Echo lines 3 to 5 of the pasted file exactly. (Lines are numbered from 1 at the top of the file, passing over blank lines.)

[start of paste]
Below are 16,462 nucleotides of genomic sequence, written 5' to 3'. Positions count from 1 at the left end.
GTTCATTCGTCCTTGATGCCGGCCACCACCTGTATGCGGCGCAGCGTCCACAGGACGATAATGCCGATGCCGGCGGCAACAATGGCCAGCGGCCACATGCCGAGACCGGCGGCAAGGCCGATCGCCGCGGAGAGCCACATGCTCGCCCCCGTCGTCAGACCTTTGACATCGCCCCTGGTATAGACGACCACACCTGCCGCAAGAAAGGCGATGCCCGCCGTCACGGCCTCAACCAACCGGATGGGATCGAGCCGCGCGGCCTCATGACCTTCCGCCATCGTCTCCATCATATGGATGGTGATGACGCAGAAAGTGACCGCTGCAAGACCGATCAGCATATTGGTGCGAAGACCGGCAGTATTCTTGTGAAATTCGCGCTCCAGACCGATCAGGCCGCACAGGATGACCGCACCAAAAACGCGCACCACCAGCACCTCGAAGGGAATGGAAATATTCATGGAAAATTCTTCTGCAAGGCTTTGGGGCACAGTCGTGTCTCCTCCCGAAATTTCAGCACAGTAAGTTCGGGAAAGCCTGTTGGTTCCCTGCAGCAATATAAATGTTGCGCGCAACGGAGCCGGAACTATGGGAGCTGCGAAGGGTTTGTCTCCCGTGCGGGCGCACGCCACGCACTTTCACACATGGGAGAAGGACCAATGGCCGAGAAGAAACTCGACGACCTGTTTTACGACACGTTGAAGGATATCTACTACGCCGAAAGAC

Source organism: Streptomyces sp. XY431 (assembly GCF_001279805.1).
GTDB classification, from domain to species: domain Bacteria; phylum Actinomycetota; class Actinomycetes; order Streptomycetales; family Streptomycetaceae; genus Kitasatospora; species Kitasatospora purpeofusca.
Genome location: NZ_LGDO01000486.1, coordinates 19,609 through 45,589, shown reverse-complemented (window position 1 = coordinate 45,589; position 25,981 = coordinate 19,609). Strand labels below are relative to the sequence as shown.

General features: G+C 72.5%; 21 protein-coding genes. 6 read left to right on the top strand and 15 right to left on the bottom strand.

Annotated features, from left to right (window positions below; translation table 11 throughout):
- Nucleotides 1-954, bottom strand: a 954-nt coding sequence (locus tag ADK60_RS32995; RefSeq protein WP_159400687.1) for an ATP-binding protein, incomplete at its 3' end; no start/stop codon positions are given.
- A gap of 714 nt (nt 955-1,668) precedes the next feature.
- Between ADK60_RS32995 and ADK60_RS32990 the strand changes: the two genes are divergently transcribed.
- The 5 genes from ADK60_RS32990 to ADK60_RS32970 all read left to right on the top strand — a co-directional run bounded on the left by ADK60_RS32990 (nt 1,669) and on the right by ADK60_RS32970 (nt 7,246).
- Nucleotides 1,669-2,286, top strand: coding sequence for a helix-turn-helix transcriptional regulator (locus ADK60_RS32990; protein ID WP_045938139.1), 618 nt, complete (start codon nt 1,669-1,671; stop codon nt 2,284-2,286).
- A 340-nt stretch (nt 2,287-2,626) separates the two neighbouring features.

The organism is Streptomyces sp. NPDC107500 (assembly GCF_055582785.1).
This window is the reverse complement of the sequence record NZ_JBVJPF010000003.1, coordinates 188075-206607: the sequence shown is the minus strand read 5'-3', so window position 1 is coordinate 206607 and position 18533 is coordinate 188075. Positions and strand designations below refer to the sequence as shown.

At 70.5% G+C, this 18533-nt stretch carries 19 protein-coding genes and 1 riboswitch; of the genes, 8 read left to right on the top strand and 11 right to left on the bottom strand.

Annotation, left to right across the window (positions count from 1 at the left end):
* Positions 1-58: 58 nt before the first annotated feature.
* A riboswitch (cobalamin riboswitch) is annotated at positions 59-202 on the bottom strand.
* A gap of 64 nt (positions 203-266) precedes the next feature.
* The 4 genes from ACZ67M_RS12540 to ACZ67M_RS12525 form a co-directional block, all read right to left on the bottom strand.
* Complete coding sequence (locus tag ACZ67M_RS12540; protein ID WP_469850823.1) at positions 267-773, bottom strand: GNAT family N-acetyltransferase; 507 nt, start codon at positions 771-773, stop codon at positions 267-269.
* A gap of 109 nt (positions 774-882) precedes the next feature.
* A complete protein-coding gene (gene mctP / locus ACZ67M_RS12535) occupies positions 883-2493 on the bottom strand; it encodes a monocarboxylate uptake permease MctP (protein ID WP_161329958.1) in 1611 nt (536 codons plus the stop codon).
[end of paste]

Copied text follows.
Source organism: Streptomyces sp. XY431 (assembly GCF_001279805.1).
GTDB classification, from domain to species: domain Bacteria; phylum Actinomycetota; class Actinomycetes; order Streptomycetales; family Streptomycetaceae; genus Kitasatospora; species Kitasatospora purpeofusca.
Genome location: NZ_LGDO01000486.1, coordinates 19,609 through 45,589, shown reverse-complemented (window position 1 = coordinate 45,589; position 25,981 = coordinate 19,609). Strand labels below are relative to the sequence as shown.